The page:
AE: What is your process?
VR: Mornings for me are really important. I get up fairly early and plop into the chair in front of my computer. There’s something about early morning drafting. Before coffee, before the hullabaloo of the daytime. There’s something special about this time. I find my mind more calm, but also making strange and wonderful connections with seemingly unrelated ideas. It’s a very different mindspace from the rest of the day. So, once I’m done drafting in the morning, I take my Siberan Husky, Kratos, for a walk. At the moment I’m in Philadelphia, and it’s springtime. The mornings are crisp, and it’s quite nice with the way the morning sun hits the buildings. After the walk, I’ll come back, feed Kratos, and make coffee. At this point, I’m out of my dreamlike state and able to concentrate on the other parts of writing like editing and planning.

AE: What SFnal prediction would you like to see come true?
VR: One thing I’ve noticed is when science fiction hits mainstream audiences, themes tend to either get watered down or exacerbated. I’m speaking in broad generalities here. Of course there are exceptions. At the moment, there is quite a bit of attention on dystopias. Movies, books, TV shows. They are all stoking the fears of dystopian outcomes. Fear, of course, is a big driver of human action, and given the state of the world, feeling fear is understandable. I think big producers take advantage of this by seeing how much money dystopian themes bring in, and this drives their decision making to produce more of it. But, I’d like to see more anti-dystopian science fiction out there. It’s one thing I love about Asimov’s. There is so much hopeful fiction in its pages. I’d like to see more of it. So what’s upstream of anti-dystopias? Science and technology that evokes our curiosity, makes us healthier, helps heal our collective society’s many scars. I hope to see those come true.

I read a chasmic array of authors and styles. I firmly believe there is something to learn from all of them.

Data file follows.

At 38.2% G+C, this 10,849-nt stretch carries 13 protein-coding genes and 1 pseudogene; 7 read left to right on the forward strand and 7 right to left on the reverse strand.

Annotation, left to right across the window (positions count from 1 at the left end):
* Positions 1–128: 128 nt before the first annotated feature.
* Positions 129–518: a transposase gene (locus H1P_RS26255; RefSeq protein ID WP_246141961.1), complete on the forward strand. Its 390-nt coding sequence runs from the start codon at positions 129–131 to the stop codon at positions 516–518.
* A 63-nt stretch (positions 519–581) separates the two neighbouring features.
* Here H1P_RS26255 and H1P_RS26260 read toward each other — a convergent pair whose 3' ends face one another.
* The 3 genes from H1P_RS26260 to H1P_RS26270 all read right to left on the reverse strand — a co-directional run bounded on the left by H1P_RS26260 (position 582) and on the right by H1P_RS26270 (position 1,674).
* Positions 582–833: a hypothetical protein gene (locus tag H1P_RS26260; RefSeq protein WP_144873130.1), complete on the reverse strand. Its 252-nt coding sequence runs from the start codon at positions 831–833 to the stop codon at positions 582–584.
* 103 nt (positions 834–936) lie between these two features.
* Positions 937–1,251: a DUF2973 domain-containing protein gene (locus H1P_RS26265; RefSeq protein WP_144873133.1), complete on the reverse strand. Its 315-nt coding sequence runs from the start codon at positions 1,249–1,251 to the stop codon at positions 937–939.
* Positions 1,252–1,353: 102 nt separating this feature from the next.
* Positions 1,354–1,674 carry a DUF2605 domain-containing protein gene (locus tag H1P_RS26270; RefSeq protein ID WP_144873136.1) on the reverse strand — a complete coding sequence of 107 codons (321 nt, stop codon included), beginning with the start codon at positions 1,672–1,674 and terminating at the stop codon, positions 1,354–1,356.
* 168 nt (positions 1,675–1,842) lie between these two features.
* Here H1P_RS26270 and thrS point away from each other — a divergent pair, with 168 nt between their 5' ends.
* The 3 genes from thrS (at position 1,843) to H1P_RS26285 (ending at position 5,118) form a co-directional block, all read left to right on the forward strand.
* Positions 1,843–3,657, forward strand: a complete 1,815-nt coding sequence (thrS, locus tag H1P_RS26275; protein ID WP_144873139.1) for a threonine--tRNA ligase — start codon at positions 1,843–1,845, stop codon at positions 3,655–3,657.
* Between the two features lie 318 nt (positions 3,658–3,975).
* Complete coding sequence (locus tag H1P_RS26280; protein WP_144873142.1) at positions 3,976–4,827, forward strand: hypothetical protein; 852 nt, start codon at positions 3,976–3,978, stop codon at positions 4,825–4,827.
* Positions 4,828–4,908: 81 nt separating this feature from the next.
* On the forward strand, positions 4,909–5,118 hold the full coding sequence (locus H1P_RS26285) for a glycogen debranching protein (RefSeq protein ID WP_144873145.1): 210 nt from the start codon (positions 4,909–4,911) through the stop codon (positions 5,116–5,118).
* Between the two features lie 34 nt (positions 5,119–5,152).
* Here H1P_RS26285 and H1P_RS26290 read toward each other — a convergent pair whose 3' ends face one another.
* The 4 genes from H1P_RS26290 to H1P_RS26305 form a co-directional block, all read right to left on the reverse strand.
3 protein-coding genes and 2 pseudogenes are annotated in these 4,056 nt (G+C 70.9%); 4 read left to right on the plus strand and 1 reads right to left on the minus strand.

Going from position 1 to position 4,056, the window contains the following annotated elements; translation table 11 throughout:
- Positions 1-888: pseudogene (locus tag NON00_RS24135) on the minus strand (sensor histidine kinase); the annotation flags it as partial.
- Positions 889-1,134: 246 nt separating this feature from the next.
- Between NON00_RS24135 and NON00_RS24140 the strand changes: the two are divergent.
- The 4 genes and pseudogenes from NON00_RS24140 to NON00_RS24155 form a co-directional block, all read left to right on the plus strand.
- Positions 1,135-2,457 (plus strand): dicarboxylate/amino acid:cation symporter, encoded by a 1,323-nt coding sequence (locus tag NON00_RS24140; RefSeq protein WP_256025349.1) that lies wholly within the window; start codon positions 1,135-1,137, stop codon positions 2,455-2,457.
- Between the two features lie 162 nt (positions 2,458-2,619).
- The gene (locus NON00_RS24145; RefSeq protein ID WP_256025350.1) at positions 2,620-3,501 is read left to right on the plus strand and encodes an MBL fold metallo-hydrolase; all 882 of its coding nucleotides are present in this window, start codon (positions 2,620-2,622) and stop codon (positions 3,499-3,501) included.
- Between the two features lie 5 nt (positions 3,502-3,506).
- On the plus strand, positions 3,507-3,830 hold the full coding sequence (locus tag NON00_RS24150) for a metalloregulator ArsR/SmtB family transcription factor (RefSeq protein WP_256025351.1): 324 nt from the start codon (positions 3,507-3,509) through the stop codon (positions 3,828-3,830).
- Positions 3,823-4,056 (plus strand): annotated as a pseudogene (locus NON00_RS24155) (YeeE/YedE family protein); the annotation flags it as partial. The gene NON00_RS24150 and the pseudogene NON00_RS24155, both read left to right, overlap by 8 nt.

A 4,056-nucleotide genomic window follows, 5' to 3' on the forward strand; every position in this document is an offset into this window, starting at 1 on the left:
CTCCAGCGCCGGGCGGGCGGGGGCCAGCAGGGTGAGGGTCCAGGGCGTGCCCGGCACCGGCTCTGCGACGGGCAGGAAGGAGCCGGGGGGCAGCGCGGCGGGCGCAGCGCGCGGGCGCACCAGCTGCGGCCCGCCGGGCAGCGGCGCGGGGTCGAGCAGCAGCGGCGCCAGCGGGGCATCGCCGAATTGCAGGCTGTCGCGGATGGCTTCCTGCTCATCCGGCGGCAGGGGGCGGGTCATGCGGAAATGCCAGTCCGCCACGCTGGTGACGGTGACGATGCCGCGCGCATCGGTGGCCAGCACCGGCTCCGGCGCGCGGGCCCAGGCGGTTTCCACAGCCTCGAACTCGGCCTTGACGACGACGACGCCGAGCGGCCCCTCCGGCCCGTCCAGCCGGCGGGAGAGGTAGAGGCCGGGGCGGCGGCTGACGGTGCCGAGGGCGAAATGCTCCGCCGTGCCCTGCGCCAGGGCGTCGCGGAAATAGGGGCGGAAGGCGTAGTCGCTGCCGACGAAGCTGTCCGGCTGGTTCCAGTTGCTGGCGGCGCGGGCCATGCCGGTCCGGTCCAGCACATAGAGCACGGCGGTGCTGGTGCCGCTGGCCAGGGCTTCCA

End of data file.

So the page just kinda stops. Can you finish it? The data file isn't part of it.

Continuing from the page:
AE: What are you reading right now?
VR: I love learning how stories are told differently, particularly those that break away from the three-act structure we often see. New Directions Publishing deals in books-in-translation. Their editors curate books from all over the world: Germany, Argentina, Spain, Hungary. They have a monthly book club where they send subscribers one of their publications. It’s a treat to get something completely new in the mail every month. One of their recent selections was Hole by Hiroko Oyamada. It’s a dazzling fantastical tale set in a familiar home setting, a mix of urban and countryside Japan. It has elements of Alice in Wonderland. I love stories like this that play with reality, evoking a dreamlike state for their readers.

AE: What other careers have you had, and how have they affected your writing?
VR: When I’m not writing fiction, I write software. Part of writing software is breaking down applications into their core parts. The more I do both, the more I realize good writing is good engineering. In software, you have the ability to look at a piece of code to see how it was engineered. There are certain design patterns that reveal its quality. I can’t pinpoint the exact date, but at some point, it struck me that writing is like this too. You can take a look at a piece of fiction and see the quality of its engineering. I think this is a good analogy for writing fiction.

AE: How can our readers follow you and your writing?
VR: I keep a newsletter at https://vikramramakrishnan.substack.com/ and can be found on twitter at @okvikram.

Vikram Ramakrishnan is an alumnus of the University of Pennsylvania and enthusiastic member of Odyssey Writing Workshop’s class of 2020, where he received the Walter & Kattie Metcalf Scholarship. He is the winner of the 17th Annual Gival Short Story Award. His stories have been published or are forthcoming in Meridian, Eclectica, and Dark Matter Magazine. “The Abacus and the Infinite Vessel” is his first story for Asimov’s.